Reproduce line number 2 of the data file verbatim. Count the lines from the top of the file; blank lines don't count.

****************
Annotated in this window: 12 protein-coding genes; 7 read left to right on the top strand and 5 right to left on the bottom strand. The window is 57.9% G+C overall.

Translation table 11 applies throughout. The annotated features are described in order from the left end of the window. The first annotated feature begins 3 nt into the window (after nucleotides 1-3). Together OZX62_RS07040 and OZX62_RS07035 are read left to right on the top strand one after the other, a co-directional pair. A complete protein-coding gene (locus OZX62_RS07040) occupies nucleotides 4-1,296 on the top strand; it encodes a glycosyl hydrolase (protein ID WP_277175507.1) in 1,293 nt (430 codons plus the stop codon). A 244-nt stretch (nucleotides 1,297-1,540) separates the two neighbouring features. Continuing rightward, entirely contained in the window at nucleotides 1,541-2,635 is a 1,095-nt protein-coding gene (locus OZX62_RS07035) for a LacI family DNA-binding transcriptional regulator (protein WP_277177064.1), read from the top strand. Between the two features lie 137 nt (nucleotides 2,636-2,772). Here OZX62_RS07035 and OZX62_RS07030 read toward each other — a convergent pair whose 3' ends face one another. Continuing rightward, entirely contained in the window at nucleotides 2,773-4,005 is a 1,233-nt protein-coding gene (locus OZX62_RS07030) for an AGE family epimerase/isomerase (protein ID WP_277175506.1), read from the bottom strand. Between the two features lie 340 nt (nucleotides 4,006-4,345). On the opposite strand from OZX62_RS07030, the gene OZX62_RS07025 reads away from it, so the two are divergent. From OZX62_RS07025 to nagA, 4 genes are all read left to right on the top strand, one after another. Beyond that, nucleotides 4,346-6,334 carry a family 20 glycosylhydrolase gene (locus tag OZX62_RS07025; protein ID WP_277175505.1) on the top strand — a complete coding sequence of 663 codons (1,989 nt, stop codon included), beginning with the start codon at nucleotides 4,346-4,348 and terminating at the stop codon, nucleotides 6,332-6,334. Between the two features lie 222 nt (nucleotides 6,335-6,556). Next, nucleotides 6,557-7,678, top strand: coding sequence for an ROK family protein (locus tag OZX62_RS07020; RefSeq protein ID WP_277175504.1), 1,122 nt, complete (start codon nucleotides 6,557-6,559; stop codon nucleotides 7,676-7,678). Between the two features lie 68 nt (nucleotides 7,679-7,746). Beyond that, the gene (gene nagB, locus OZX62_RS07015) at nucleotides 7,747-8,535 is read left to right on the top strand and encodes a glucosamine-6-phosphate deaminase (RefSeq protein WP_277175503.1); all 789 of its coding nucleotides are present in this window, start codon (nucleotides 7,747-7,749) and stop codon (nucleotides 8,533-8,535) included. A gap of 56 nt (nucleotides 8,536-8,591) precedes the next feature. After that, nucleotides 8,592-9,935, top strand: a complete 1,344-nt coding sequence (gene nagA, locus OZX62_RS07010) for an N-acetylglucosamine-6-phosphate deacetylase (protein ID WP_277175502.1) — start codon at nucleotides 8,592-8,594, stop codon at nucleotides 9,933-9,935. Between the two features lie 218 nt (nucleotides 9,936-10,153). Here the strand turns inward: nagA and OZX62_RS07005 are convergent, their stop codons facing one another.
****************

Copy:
Translation table 11 applies throughout. The annotated features are described in order from the left end of the window. The first annotated feature begins 3 nt into the window (after nucleotides 1-3). Together OZX62_RS07040 and OZX62_RS07035 are read left to right on the top strand one after the other, a co-directional pair. A complete protein-coding gene (locus OZX62_RS07040) occupies nucleotides 4-1,296 on the top strand; it encodes a glycosyl hydrolase (protein ID WP_277175507.1) in 1,293 nt (430 codons plus the stop codon). A 244-nt stretch (nucleotides 1,297-1,540) separates the two neighbouring features. Continuing rightward, entirely contained in the window at nucleotides 1,541-2,635 is a 1,095-nt protein-coding gene (locus OZX62_RS07035) for a LacI family DNA-binding transcriptional regulator (protein WP_277177064.1), read from the top strand. Between the two features lie 137 nt (nucleotides 2,636-2,772). Here OZX62_RS07035 and OZX62_RS07030 read toward each other — a convergent pair whose 3' ends face one another. Continuing rightward, entirely contained in the window at nucleotides 2,773-4,005 is a 1,233-nt protein-coding gene (locus OZX62_RS07030) for an AGE family epimerase/isomerase (protein ID WP_277175506.1), read from the bottom strand. Between the two features lie 340 nt (nucleotides 4,006-4,345). On the opposite strand from OZX62_RS07030, the gene OZX62_RS07025 reads away from it, so the two are divergent. From OZX62_RS07025 to nagA, 4 genes are all read left to right on the top strand, one after another. Beyond that, nucleotides 4,346-6,334 carry a family 20 glycosylhydrolase gene (locus tag OZX62_RS07025; protein ID WP_277175505.1) on the top strand — a complete coding sequence of 663 codons (1,989 nt, stop codon included), beginning with the start codon at nucleotides 4,346-4,348 and terminating at the stop codon, nucleotides 6,332-6,334. Between the two features lie 222 nt (nucleotides 6,335-6,556). Next, nucleotides 6,557-7,678, top strand: coding sequence for an ROK family protein (locus tag OZX62_RS07020; RefSeq protein ID WP_277175504.1), 1,122 nt, complete (start codon nucleotides 6,557-6,559; stop codon nucleotides 7,676-7,678). Between the two features lie 68 nt (nucleotides 7,679-7,746). Beyond that, the gene (gene nagB, locus OZX62_RS07015) at nucleotides 7,747-8,535 is read left to right on the top strand and encodes a glucosamine-6-phosphate deaminase (RefSeq protein WP_277175503.1); all 789 of its coding nucleotides are present in this window, start codon (nucleotides 7,747-7,749) and stop codon (nucleotides 8,533-8,535) included. A gap of 56 nt (nucleotides 8,536-8,591) precedes the next feature. After that, nucleotides 8,592-9,935, top strand: a complete 1,344-nt coding sequence (gene nagA, locus OZX62_RS07010) for an N-acetylglucosamine-6-phosphate deacetylase (protein ID WP_277175502.1) — start codon at nucleotides 8,592-8,594, stop codon at nucleotides 9,933-9,935. Between the two features lie 218 nt (nucleotides 9,936-10,153). Here the strand turns inward: nagA and OZX62_RS07005 are convergent, their stop codons facing one another.